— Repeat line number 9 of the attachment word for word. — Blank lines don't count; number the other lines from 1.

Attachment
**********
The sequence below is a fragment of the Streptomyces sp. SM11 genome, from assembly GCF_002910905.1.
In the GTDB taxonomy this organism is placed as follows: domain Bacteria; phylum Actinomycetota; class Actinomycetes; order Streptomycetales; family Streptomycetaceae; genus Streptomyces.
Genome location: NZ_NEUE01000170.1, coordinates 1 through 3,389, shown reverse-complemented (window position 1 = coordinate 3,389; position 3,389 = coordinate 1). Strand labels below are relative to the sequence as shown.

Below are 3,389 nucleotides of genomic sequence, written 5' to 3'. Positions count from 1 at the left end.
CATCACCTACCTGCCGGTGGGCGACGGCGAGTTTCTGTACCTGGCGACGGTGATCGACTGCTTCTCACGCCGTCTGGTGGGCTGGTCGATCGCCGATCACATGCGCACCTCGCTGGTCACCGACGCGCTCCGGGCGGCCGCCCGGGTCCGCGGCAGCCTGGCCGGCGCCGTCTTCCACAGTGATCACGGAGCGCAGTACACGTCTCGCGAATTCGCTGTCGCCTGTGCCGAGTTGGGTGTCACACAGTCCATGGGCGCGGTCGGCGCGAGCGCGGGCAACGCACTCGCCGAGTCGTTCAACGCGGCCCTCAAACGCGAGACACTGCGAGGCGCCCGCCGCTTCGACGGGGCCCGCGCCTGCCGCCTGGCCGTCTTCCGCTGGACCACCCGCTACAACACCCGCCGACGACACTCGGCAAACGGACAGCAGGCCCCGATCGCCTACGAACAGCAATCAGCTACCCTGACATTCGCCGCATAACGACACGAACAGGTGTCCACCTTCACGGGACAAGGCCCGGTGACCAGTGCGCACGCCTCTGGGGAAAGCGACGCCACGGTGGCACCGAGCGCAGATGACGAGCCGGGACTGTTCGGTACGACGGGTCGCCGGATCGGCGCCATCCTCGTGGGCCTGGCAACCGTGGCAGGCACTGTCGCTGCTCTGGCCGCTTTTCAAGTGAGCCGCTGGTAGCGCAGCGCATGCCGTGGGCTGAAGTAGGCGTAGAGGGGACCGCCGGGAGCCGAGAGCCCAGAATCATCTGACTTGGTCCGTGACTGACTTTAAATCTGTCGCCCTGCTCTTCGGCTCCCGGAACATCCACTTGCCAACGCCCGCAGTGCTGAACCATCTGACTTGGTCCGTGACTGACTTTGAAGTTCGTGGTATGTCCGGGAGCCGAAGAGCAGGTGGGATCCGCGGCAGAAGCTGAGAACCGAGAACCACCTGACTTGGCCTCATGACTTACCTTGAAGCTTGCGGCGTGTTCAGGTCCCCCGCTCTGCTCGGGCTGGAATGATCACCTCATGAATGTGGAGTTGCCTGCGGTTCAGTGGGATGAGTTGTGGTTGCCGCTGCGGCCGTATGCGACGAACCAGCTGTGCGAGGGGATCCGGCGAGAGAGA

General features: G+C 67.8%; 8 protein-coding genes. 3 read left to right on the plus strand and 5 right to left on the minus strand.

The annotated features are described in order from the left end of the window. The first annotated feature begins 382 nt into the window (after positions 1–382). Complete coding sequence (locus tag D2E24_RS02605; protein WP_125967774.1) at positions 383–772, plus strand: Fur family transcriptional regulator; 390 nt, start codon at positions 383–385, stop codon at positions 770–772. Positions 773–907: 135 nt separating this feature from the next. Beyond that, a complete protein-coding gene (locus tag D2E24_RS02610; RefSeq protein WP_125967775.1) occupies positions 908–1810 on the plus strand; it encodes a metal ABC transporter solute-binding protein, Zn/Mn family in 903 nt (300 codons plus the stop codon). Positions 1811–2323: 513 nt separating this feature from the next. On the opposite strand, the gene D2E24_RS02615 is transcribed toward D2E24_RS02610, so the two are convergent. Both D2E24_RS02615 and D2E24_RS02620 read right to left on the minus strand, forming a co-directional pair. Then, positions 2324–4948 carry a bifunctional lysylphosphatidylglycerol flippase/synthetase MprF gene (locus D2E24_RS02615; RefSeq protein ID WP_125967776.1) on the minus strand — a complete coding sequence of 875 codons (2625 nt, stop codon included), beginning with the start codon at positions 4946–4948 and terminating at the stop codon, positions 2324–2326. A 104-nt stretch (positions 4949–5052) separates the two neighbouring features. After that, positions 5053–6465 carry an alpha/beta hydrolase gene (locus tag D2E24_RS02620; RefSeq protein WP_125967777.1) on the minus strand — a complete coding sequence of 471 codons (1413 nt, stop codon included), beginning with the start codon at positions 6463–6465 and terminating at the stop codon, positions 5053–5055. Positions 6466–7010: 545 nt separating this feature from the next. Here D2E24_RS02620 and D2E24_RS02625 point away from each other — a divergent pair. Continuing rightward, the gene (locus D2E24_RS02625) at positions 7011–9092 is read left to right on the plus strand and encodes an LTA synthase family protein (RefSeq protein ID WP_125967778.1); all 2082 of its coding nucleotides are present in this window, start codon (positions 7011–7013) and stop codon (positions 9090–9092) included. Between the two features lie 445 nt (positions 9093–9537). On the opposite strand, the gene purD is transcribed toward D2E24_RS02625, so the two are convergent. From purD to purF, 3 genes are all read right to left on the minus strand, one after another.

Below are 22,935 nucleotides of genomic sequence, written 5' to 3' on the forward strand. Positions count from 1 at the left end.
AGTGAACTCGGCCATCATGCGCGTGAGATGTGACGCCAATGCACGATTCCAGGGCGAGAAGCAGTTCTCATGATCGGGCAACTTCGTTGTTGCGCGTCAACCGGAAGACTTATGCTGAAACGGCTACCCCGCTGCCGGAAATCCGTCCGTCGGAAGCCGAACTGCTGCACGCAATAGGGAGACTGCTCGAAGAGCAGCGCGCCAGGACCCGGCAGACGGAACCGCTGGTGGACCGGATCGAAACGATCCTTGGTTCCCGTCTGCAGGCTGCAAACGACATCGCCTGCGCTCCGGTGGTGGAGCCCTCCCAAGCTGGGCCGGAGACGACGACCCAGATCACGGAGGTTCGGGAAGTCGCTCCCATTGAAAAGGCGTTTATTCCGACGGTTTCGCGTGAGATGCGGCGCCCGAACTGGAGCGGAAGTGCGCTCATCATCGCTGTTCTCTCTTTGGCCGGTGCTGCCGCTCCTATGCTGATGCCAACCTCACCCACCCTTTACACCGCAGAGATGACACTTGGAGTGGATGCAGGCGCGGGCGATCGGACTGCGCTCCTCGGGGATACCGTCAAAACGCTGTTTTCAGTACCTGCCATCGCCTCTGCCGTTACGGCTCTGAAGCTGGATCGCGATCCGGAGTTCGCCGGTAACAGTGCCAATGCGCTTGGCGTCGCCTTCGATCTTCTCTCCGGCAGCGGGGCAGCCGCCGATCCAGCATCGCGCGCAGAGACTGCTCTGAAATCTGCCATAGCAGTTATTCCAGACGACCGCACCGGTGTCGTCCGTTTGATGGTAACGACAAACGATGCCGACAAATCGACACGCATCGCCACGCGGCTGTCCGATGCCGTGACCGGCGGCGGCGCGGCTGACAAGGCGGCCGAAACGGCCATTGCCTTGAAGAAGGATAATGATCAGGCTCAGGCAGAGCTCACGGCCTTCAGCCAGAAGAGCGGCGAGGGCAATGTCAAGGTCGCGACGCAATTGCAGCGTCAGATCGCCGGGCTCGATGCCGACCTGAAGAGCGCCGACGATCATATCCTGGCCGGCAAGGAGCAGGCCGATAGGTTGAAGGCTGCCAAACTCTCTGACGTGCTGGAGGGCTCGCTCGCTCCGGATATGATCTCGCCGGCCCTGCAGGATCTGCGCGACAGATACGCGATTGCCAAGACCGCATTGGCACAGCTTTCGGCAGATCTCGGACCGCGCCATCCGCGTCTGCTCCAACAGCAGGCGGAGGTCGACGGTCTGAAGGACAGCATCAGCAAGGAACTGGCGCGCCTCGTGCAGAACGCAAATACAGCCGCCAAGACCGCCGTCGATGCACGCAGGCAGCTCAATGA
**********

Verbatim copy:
AGTGAACTCGGCCATCATGCGCGTGAGATGTGACGCCAATGCACGATTCCAGGGCGAGAAGCAGTTCTCATGATCGGGCAACTTCGTTGTTGCGCGTCAACCGGAAGACTTATGCTGAAACGGCTACCCCGCTGCCGGAAATCCGTCCGTCGGAAGCCGAACTGCTGCACGCAATAGGGAGACTGCTCGAAGAGCAGCGCGCCAGGACCCGGCAGACGGAACCGCTGGTGGACCGGATCGAAACGATCCTTGGTTCCCGTCTGCAGGCTGCAAACGACATCGCCTGCGCTCCGGTGGTGGAGCCCTCCCAAGCTGGGCCGGAGACGACGACCCAGATCACGGAGGTTCGGGAAGTCGCTCCCATTGAAAAGGCGTTTATTCCGACGGTTTCGCGTGAGATGCGGCGCCCGAACTGGAGCGGAAGTGCGCTCATCATCGCTGTTCTCTCTTTGGCCGGTGCTGCCGCTCCTATGCTGATGCCAACCTCACCCACCCTTTACACCGCAGAGATGACACTTGGAGTGGATGCAGGCGCGGGCGATCGGACTGCGCTCCTCGGGGATACCGTCAAAACGCTGTTTTCAGTACCTGCCATCGCCTCTGCCGTTACGGCTCTGAAGCTGGATCGCGATCCGGAGTTCGCCGGTAACAGTGCCAATGCGCTTGGCGTCGCCTTCGATCTTCTCTCCGGCAGCGGGGCAGCCGCCGATCCAGCATCGCGCGCAGAGACTGCTCTGAAATCTGCCATAGCAGTTATTCCAGACGACCGCACCGGTGTCGTCCGTTTGATGGTAACGACAAACGATGCCGACAAATCGACACGCATCGCCACGCGGCTGTCCGATGCCGTGACCGGCGGCGGCGCGGCTGACAAGGCGGCCGAAACGGCCATTGCCTTGAAGAAGGATAATGATCAGGCTCAGGCAGAGCTCACGGCCTTCAGCCAGAAGAGCGGCGAGGGCAATGTCAAGGTCGCGACGCAATTGCAGCGTCAGATCGCCGGGCTCGATGCCGACCTGAAGAGCGCCGACGATCATATCCTGGCCGGCAAGGAGCAGGCCGATAGGTTGAAGGCTGCCAAACTCTCTGACGTGCTGGAGGGCTCGCTCGCTCCGGATATGATCTCGCCGGCCCTGCAGGATCTGCGCGACAGATACGCGATTGCCAAGACCGCATTGGCACAGCTTTCGGCAGATCTCGGACCGCGCCATCCGCGTCTGCTCCAACAGCAGGCGGAGGTCGACGGTCTGAAGGACAGCATCAGCAAGGAACTGGCGCGCCTCGTGCAGAACGCAAATACAGCCGCCAAGACCGCCGTCGATGCACGCAGGCAGCTCAATGA